Nathaniel Bowditch

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Nathaniel Bowditch (1773-1838), American mathematician and actuary.jpeg

Nathaniel Bowditch (March 26, 1773 – March 16, 1838) was an early American mathematician remembered for his work on ocean navigation. He is often credited as the founder of modern maritime navigation; his book The New American Practical Navigator, first published in 1802, is still carried on board every commissioned U.S. Naval vessel.

Life and work

Nathaniel Bowditch, the fourth of seven Bowditch children, was born in Salem, Massachusetts. At the age of ten, he left school to work in his father's cooperage, before becoming indentured at age twelve for nine years as a bookkeeping apprentice to a ship chandler.

In 1787, aged fourteen, Bowditch began to study algebra and two years later he taught himself calculus. He also taught himself Latin in 1790 and French in 1792 so he was able to read mathematical works such as Isaac Newton's Philosophiae Naturalis Principia Mathematica. He found thousands of errors in John Hamilton Moore's The New Practical Navigator; at eighteen, he copied all the mathematical papers he found in the Transactions of the Royal Society of London. Among his many significant scientific contributions would be a translation of Pierre-Simon de Laplace's Mécanique céleste, a lengthy work on mathematics and theoretical astronomy.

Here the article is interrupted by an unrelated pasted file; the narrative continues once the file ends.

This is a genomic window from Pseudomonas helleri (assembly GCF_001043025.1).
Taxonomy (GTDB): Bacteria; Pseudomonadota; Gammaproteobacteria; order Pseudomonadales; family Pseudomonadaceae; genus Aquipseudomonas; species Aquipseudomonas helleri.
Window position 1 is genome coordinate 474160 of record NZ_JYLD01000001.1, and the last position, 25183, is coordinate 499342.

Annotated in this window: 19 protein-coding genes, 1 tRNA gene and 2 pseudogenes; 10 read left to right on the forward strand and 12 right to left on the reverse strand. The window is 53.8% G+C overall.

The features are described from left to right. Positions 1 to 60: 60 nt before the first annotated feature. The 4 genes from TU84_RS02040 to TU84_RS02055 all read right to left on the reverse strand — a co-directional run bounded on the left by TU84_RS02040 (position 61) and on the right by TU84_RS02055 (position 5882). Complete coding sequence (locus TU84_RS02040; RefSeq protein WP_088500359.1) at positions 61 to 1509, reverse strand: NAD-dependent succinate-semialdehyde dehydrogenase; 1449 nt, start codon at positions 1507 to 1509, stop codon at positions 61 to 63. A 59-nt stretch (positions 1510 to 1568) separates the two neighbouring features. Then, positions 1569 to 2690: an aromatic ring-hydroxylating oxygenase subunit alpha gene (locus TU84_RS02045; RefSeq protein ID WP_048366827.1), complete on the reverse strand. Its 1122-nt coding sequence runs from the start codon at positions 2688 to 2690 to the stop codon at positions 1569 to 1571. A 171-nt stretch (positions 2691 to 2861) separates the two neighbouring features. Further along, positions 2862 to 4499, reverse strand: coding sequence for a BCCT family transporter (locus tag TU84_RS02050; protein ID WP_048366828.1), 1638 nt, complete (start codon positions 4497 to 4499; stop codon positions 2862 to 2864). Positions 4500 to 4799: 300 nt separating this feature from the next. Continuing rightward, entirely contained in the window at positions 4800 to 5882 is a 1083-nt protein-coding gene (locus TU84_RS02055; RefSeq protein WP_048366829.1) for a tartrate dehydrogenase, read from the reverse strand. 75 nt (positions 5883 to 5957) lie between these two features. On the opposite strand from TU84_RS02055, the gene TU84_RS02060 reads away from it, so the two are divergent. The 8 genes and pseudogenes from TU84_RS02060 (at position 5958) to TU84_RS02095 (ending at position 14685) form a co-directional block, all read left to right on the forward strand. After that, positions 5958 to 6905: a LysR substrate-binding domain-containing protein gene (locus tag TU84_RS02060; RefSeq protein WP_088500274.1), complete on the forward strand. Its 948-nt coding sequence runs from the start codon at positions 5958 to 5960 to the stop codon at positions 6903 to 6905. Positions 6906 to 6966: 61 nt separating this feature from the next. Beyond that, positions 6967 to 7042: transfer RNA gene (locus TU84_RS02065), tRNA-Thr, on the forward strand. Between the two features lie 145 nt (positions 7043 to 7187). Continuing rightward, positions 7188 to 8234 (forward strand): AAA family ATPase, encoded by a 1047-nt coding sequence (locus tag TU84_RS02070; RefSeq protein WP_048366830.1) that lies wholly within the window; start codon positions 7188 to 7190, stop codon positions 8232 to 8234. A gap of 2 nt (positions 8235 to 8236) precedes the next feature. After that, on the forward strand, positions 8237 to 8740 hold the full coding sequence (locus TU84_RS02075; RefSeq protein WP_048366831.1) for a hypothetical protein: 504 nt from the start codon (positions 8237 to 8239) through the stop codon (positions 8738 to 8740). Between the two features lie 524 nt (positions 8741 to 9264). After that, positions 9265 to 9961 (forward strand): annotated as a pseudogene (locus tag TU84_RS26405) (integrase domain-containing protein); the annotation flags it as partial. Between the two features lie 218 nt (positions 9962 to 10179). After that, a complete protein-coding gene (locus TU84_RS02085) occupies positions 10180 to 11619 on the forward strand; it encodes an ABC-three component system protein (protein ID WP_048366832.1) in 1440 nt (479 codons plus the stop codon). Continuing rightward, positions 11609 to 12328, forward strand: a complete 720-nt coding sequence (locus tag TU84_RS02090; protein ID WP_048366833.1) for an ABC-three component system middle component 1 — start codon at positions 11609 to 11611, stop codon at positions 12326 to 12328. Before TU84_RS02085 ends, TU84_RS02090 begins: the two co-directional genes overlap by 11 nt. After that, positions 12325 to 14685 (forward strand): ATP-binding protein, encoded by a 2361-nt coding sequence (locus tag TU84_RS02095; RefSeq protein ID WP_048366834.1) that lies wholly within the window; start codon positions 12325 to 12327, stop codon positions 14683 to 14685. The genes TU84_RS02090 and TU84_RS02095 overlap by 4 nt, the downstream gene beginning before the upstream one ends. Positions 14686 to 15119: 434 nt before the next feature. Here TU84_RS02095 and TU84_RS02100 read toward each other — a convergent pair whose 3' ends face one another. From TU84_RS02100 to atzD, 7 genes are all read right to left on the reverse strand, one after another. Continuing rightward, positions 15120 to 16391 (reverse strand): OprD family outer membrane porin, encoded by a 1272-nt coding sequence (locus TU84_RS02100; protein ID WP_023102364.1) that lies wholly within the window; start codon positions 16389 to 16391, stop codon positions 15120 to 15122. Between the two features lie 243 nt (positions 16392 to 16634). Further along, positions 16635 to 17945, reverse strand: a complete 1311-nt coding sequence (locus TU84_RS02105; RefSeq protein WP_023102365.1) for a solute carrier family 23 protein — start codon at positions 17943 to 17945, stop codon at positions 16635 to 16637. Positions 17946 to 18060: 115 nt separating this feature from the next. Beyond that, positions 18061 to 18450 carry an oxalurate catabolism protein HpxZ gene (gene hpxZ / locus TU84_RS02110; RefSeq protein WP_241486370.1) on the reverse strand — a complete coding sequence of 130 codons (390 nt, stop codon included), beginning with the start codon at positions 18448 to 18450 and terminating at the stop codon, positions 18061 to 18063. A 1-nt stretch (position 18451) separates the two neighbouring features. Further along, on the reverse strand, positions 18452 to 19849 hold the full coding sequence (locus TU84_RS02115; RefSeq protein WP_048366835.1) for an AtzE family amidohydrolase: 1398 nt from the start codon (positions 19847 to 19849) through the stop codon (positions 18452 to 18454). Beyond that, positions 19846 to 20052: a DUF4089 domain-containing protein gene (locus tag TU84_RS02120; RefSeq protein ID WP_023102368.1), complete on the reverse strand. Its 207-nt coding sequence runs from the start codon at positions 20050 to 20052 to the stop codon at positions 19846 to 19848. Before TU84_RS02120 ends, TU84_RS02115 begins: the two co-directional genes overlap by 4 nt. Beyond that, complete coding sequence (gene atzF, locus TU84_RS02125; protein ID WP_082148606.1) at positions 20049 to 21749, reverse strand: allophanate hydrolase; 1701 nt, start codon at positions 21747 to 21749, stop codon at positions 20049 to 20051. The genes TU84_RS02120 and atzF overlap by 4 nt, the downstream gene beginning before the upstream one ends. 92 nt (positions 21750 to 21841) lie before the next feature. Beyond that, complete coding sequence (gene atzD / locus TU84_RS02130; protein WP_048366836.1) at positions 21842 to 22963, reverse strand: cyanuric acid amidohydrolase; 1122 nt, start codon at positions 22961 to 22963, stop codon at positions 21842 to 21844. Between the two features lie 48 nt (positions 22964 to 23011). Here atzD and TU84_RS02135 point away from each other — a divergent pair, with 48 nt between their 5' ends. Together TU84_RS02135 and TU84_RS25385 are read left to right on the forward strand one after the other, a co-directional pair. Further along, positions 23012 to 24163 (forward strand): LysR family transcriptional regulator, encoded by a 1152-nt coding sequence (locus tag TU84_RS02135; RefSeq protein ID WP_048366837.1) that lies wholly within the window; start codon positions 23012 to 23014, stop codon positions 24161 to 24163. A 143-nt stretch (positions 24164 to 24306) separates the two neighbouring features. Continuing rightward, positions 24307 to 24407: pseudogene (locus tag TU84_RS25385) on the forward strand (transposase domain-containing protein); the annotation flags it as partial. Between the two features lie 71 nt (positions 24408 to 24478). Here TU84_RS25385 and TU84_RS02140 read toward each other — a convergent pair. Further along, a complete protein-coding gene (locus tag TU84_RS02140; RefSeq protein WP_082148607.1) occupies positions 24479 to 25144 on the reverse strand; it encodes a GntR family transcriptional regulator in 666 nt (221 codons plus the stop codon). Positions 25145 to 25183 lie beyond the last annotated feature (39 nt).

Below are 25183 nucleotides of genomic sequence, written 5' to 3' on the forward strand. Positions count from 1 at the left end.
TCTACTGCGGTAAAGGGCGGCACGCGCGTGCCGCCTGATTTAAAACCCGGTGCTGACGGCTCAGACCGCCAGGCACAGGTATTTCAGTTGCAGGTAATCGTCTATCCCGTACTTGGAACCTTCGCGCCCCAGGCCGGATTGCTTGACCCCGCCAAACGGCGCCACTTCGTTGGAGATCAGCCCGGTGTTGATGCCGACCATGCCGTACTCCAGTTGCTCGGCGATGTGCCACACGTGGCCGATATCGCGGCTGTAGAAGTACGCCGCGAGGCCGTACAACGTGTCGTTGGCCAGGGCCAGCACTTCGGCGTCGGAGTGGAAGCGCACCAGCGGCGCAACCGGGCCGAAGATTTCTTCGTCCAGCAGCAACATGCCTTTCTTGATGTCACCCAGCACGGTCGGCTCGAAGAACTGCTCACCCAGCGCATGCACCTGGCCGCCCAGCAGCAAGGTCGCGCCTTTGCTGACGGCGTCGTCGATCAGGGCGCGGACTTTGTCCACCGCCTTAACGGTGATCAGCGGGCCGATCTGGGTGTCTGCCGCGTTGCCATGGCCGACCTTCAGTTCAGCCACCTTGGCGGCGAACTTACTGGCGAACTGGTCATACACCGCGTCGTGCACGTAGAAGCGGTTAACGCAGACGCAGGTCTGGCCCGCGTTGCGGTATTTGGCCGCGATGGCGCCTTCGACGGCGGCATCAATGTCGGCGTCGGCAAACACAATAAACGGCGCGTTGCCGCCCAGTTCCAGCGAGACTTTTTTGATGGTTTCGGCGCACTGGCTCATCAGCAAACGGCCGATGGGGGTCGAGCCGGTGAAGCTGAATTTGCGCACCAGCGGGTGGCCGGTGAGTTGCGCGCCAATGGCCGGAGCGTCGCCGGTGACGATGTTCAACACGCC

Serendipity aided Bowditch's self-directed study, in as much as he found himself able to use the eminent Irish chemist Richard Kirwan's library: a privateer from Salem had intercepted the ship carrying the library between Ireland and England and brought the library back to Salem in June 1791.

In 1795, Bowditch went to sea on the first of four voyages as a ship's clerk and captain's writer. His fifth voyage was as master and part owner of a ship. Following this voyage, he returned to Salem in 1803 to resume his mathematical studies and enter the insurance business. (One of his family homes in Salem, the Nathaniel Bowditch House, still exists and has recently been restored.)

In 1800, Bowditch married his second wife, his cousin Mary Polly Ingersoll Bowditch (1781–1834). They had 2 daughters and 6 sons, including Henry Ingersoll Bowditch.

In 1802, Harvard University awarded Bowditch an honorary Master of Arts degree.

In 1804, Bowditch became America's first insurance actuary as president of the Essex Fire and Marine Insurance Company in Salem. Under his direction, the Company prospered despite difficult political conditions and the War of 1812.